You know, because they get to eat lunch at a nice restaurant. Those selfish cads.

mommy wars


  1. I don't know... I guess I really don't "get" it either... if my husband could have time off for lunch, he'd come home. But then again, we live less than 5 miles from his work. We choose to live outside of a city and have a less-glamorous job and lifestyle so that we can enjoy these simple perks though. I think each situation is so very different though that no one should criticize someone else. If someone wants to go out to lunch and talk about kids, GREAT. At least he's not lunching with a hooker.

  2. Your last line made me laugh!
    I think my issue is just that a lot of moms don't give dads credit for the fact that they might feel the same sad feelings as, say, a working mom like me about having to be away from their kids and homes. My own dad, a manly man family man with seven kids, would have loved to have been able to be a SAHD but he just couldn't. My ideal would be independent wealth - with the BabbyDaddy and I both home with the Babby, and that would be his ideal, too.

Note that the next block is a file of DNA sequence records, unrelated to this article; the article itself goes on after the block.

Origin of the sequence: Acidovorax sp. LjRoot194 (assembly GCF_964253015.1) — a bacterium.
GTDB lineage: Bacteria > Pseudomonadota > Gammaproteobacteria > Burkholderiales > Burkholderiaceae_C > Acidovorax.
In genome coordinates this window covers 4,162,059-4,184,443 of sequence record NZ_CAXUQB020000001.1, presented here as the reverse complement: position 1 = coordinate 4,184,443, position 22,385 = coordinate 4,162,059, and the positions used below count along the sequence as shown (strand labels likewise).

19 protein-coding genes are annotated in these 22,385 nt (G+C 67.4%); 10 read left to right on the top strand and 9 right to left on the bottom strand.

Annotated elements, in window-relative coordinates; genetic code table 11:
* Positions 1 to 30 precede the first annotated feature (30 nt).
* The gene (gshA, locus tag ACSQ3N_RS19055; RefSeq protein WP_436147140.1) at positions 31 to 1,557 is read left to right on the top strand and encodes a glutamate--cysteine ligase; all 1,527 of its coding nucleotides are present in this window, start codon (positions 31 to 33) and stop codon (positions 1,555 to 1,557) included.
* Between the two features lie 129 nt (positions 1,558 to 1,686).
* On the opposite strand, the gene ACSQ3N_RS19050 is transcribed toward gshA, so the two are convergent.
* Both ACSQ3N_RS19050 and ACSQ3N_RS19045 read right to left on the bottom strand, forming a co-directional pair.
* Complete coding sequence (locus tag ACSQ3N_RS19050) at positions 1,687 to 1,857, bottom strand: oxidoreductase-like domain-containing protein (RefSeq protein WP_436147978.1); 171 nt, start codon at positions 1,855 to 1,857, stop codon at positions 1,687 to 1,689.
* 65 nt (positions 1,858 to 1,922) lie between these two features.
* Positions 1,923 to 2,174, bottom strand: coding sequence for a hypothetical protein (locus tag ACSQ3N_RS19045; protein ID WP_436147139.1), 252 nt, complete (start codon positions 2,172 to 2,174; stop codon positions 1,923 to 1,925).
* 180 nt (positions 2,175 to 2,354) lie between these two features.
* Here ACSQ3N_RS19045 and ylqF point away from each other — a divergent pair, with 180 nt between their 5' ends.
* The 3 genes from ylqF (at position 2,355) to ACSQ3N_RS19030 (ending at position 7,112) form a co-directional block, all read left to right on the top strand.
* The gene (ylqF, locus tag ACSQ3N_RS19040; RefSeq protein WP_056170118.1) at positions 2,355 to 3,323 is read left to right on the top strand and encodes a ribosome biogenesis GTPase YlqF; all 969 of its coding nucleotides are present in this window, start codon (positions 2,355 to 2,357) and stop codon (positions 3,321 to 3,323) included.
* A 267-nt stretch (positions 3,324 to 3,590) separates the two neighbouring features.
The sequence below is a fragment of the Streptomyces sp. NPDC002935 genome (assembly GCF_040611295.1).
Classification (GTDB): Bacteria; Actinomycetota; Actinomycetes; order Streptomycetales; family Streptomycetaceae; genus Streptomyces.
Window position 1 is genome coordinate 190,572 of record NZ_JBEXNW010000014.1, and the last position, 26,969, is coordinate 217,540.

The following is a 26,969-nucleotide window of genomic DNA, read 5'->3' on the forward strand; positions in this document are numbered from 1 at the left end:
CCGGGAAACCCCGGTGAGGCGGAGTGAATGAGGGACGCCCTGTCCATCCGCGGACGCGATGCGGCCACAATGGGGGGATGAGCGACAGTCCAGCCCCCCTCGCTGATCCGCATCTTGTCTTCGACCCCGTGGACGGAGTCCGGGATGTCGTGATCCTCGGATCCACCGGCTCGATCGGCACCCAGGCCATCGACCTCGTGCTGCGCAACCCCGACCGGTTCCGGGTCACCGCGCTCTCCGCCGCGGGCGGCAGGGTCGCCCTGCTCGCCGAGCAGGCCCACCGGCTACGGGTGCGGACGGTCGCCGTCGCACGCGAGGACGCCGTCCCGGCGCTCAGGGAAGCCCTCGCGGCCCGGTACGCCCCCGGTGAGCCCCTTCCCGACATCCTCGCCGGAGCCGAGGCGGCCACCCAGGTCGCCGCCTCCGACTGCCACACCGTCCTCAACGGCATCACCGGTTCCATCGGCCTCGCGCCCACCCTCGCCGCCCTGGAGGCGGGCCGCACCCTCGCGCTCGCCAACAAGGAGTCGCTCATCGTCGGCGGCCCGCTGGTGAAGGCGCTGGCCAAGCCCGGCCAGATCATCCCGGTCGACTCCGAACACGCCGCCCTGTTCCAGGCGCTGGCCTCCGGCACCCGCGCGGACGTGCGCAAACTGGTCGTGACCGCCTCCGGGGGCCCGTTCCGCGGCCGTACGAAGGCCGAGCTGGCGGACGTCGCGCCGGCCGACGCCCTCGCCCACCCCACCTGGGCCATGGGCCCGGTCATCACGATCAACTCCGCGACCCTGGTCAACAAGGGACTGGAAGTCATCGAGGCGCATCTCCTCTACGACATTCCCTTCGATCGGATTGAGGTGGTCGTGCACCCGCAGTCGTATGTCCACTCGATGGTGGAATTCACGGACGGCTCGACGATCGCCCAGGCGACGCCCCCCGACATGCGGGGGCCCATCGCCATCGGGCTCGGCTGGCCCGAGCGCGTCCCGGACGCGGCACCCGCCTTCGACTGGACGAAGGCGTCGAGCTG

At least for working moms like me, though, it's socially acceptable for me to complain about being away from my child - imagine a guy at a job complaining about how much he misses his kids every day and how he wishes he could spend more time with them. Ridicule city!